My personal belief system is that people are made in the imagine of God.  I think that people have a drive to do good for themselves and for other because that's a reflection of God's desire.  There will always be pain and suffering in the world, but there will also always be people willing to sacrifice to make it better.  I'm very excited to be a reflection of God's will to the people of Guyana!

Food for the Poor Guyana distributing in Herstelling, Guyana.

Tuesday, 24 September 2013

Fun with Glue and Coloured Paper!

All through school I thought making poster boards for projects was silly, though I always found it fun.  Now, I am making a poster that actually has baring on real life: a poster to raise awareness for my trip at my church!  I plan to have it up for a couple Sundays, and I'm going to be selling for a donation some of the baked goods that we will be offering at the Euchre Tournament at the church.  You like the tasty cake? Eh? Eh? Come get more on Oct. 26th!  Don't play Euchre? No problem! Come and eat cake instead!

I also put an ad in the local paper about the Euchre Tournament.  I felt very professional putting an ad in the paper.  I have not sold a lot of tickets yet, but I have a lot of people who plan to buy tickets, or plan to come to buy cake and pie, so I am confident it will be a success.

Tuesday, 17 September 2013

How did I get here and where am I going?

When I was in grade 11, I took a human geography course.  Our big project was to make a business plan for a charity that included budget, staffing plans, long term goals, ect.  It was a big project, but it was very cool.

My charity was an HIV/AIDS support "community".  It started as an orphanage but my research led me to learn about adults, particularly women with children, who were left very vulnerable when they contracted the virus, or when their husbands did.  So, my naive 15 year old self designed an HIV/AIDS support commune!  I was looking up real estate in Lesotho (that's where chose to operate because it has one of the highest rates of HIV/AIDS in the world).
The Flag of Lesotho, new in Oct 2006

 I was finding out how much you had to pay doctors, I was "buying" buses, and budgeting for schooling,  and researching gardens in Africa to help keep cost of food down.

I can't remember the exact figures, but the start up cost for my commune was $1.5 million Canadian dollars or something like, and a cost of $400 000 to keep it running from year to year.  Peanuts, right?? Toootally doable!!  Of course my thought was with support, the people in the commune would be able to contribute to keeping it running, which would bring the cost down over time.  It was a good idea! My plan would result in a few families having access to food, shelter, education and medical attention to help alleviate the suffering from HIV/AIDS.  A long term positive impact on a little piece of society in Lesotho.  Lesotho is a tiny little country in Africa, by the way.  You know that little hole in the middle of South Africa that doesn't belong to South Africa?  Yep, that's Lesotho.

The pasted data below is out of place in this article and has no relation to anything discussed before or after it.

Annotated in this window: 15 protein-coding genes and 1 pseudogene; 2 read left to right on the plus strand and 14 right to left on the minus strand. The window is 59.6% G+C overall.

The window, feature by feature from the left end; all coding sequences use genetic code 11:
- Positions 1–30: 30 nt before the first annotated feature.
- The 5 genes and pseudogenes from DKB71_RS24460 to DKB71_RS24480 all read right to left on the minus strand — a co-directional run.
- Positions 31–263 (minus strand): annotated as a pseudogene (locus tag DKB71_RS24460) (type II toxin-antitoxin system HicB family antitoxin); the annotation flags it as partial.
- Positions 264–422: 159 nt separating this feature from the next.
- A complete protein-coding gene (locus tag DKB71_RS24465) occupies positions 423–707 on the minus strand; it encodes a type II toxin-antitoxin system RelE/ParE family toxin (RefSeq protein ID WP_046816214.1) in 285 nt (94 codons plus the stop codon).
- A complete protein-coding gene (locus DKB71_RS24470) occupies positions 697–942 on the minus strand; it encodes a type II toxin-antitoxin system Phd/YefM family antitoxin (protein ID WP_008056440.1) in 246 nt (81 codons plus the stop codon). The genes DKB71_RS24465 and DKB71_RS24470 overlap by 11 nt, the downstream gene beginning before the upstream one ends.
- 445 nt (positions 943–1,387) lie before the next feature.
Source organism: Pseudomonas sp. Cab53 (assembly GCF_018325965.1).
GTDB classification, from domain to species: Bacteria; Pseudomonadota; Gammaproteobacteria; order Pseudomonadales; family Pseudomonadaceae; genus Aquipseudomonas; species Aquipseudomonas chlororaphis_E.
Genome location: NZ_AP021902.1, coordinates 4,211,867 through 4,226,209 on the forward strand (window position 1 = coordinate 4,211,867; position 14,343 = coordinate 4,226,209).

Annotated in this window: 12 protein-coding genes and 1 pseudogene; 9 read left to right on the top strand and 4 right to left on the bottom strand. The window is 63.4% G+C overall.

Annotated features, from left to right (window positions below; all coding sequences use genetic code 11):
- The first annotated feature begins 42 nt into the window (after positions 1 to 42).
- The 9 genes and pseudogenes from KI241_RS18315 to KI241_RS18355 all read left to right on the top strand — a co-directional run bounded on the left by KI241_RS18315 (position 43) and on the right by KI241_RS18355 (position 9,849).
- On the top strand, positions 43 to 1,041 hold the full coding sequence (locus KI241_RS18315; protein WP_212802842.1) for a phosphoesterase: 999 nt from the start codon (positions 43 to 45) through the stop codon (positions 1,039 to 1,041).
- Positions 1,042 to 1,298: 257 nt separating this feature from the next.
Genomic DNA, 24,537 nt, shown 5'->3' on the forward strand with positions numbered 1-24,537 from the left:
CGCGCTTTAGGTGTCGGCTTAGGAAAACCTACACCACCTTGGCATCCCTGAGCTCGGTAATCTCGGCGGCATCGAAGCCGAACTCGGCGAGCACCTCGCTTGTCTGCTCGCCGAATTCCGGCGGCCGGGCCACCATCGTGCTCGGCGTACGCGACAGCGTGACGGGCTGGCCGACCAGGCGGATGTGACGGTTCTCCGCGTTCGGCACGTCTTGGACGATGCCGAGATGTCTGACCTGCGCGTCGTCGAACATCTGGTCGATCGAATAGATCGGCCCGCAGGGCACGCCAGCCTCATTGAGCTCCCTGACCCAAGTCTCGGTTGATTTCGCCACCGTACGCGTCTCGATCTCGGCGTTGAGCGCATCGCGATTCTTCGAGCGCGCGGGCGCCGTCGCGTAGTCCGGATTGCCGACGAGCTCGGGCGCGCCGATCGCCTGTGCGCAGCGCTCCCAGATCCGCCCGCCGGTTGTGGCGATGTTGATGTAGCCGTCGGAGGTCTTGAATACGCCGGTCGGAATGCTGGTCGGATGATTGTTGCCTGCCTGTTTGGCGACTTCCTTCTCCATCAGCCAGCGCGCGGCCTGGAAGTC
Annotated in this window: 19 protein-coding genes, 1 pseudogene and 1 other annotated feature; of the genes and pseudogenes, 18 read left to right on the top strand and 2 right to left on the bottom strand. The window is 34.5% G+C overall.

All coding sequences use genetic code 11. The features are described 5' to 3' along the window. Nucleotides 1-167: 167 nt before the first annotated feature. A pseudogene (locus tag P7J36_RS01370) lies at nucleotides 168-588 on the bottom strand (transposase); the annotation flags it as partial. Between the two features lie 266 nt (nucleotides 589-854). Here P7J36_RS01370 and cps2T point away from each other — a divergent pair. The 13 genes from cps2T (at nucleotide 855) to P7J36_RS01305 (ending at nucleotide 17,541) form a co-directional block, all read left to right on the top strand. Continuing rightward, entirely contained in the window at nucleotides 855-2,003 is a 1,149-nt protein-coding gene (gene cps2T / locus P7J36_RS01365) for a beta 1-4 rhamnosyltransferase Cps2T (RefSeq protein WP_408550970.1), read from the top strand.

I got a wicked-good mark on my project, but now looking back I can see all the huge issues and problems with such a plan.

Fast forward to 4th year of my BScN where I met one of my heros.  I can't even remember her name, but I remember she was amazing.  She was my prof and introduced the concept of Participatory Action Research (PAR).  Now,  I hate research.  It's dry, its boring, its monotonous.  This prof told a different story, however. She talked about going to small villages in Uganda or Cambodia or a dozen other places, of learning the rhythm of life in the village, and learning from THEM what THEY needed.   She talked about using local wisdom and local resources with the help of funding from whatever university or charity was funding her to work in that village to build up the village from the inside out.  She told me about setting up clinics that both offered medical training AND teaching.  In one case they even started an entire economy based on the barter system to pay for the health care provided because no one had any money.  I am still baffled how all of that was considered research, but it sounded awesome.  It sounded real, and lasting, and beyond all it sounded GOOD.  If I could be a part of that, then I could be a part of something real.

I have had that goal/dream dangling around in my brain since that class, but I haven't been able to figure out how to get started.  Research = higher education.  I can't afford to go back to school quite yet.  I need connections, I need experience, I need direction.  If I had been a smarter person, I would have asked her for her business card, contacted her and asked her to be my formal mentor.  If she declined, I would then ask her out for coffee or lunch and pick her brain on how she got to where she got and how I could do it too.  If she accepted, well, then I would do the same thing, just over the months and years that followed.  I didn't do that though, so I have to figure it out myself.

Fast forward again, after graduation, after my first job didn't work out and my interview for then Care Partners, now Red Cross Care Partners.  "Every year we do a medical trip" they said, "we take staff from the organization and go abroad to run clinics" they said.  Hey... doesn't that sound like a great place to start?

Does to me!  

Sunday, 15 September 2013

Why Guyana?

Community Nursing Services has done four prior trips abroad for medical missions.  They have gone to Peru, Nicaragua, the Philippines and Guatemala.  All of these trips were a great success with the team helping hundreds of people with basic medical needs and teaching, but they were all made more challenging by the need for interpreters.

Guyana was originally settled by the Dutch, and then was taken over by the British. Fun fact, just like the Netherlands much of the most heavily cultivated and populated coastal land is actually below sea level.  Guyana remained a British colony for 200 years, until 1966.  As a result, the primary language is English.  No need for interpreters!

The infrastructure of Guyana is also fairly well developed and the social structure is very stable.  This means that the planners for the trip have a much easier time organizing.  Transportation is not nearly as much of a trial when roads are maintained.  Social clubs like Rotary International also have a strong presence and can help in organizing venues to hold the clinics.

So basically, Guyana was the ideal destination because there is a need that we can meet with fewer obstacles.